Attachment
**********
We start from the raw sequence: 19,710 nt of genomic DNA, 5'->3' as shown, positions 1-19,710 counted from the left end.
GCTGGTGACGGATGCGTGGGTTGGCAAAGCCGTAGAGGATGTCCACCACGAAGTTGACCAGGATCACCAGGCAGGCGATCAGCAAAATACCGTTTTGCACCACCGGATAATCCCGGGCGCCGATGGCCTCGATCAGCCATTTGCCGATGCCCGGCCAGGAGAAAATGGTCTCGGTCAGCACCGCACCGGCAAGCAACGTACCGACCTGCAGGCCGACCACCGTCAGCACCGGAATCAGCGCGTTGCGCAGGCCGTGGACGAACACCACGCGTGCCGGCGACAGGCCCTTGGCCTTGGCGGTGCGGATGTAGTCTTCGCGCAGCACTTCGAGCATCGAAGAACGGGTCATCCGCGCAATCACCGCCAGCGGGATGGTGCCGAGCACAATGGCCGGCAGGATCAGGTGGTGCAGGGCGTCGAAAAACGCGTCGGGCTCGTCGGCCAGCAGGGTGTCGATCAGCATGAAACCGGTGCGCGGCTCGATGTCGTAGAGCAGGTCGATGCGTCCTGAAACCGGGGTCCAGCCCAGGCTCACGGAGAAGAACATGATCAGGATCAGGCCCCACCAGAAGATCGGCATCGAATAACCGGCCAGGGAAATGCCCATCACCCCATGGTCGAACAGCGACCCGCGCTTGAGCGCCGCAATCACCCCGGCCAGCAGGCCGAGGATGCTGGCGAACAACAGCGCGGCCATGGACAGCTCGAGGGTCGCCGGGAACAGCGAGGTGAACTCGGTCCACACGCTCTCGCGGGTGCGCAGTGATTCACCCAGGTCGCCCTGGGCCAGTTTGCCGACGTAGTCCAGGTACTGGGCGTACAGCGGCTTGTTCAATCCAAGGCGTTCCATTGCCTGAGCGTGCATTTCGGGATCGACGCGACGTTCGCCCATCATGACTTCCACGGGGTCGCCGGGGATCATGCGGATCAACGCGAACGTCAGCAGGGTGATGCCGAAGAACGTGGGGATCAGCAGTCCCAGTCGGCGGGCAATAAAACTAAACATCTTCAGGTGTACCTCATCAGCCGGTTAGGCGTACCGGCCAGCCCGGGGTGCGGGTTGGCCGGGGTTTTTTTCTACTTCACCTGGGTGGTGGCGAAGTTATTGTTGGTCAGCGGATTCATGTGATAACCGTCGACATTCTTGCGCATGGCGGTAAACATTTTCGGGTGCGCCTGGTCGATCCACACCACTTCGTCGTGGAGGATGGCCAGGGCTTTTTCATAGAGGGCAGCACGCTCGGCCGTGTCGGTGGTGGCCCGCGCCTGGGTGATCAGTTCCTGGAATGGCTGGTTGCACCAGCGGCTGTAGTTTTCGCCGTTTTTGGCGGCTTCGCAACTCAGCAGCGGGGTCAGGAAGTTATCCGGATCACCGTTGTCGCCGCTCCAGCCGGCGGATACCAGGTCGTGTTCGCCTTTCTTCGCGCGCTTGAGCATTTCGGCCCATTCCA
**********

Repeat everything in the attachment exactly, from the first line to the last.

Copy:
We start from the raw sequence: 19,710 nt of genomic DNA, 5'->3' as shown, positions 1-19,710 counted from the left end.
GCTGGTGACGGATGCGTGGGTTGGCAAAGCCGTAGAGGATGTCCACCACGAAGTTGACCAGGATCACCAGGCAGGCGATCAGCAAAATACCGTTTTGCACCACCGGATAATCCCGGGCGCCGATGGCCTCGATCAGCCATTTGCCGATGCCCGGCCAGGAGAAAATGGTCTCGGTCAGCACCGCACCGGCAAGCAACGTACCGACCTGCAGGCCGACCACCGTCAGCACCGGAATCAGCGCGTTGCGCAGGCCGTGGACGAACACCACGCGTGCCGGCGACAGGCCCTTGGCCTTGGCGGTGCGGATGTAGTCTTCGCGCAGCACTTCGAGCATCGAAGAACGGGTCATCCGCGCAATCACCGCCAGCGGGATGGTGCCGAGCACAATGGCCGGCAGGATCAGGTGGTGCAGGGCGTCGAAAAACGCGTCGGGCTCGTCGGCCAGCAGGGTGTCGATCAGCATGAAACCGGTGCGCGGCTCGATGTCGTAGAGCAGGTCGATGCGTCCTGAAACCGGGGTCCAGCCCAGGCTCACGGAGAAGAACATGATCAGGATCAGGCCCCACCAGAAGATCGGCATCGAATAACCGGCCAGGGAAATGCCCATCACCCCATGGTCGAACAGCGACCCGCGCTTGAGCGCCGCAATCACCCCGGCCAGCAGGCCGAGGATGCTGGCGAACAACAGCGCGGCCATGGACAGCTCGAGGGTCGCCGGGAACAGCGAGGTGAACTCGGTCCACACGCTCTCGCGGGTGCGCAGTGATTCACCCAGGTCGCCCTGGGCCAGTTTGCCGACGTAGTCCAGGTACTGGGCGTACAGCGGCTTGTTCAATCCAAGGCGTTCCATTGCCTGAGCGTGCATTTCGGGATCGACGCGACGTTCGCCCATCATGACTTCCACGGGGTCGCCGGGGATCATGCGGATCAACGCGAACGTCAGCAGGGTGATGCCGAAGAACGTGGGGATCAGCAGTCCCAGTCGGCGGGCAATAAAACTAAACATCTTCAGGTGTACCTCATCAGCCGGTTAGGCGTACCGGCCAGCCCGGGGTGCGGGTTGGCCGGGGTTTTTTTCTACTTCACCTGGGTGGTGGCGAAGTTATTGTTGGTCAGCGGATTCATGTGATAACCGTCGACATTCTTGCGCATGGCGGTAAACATTTTCGGGTGCGCCTGGTCGATCCACACCACTTCGTCGTGGAGGATGGCCAGGGCTTTTTCATAGAGGGCAGCACGCTCGGCCGTGTCGGTGGTGGCCCGCGCCTGGGTGATCAGTTCCTGGAATGGCTGGTTGCACCAGCGGCTGTAGTTTTCGCCGTTTTTGGCGGCTTCGCAACTCAGCAGCGGGGTCAGGAAGTTATCCGGATCACCGTTGTCGCCGCTCCAGCCGGCGGATACCAGGTCGTGTTCGCCTTTCTTCGCGCGCTTGAGCATTTCGGCCCATTCCA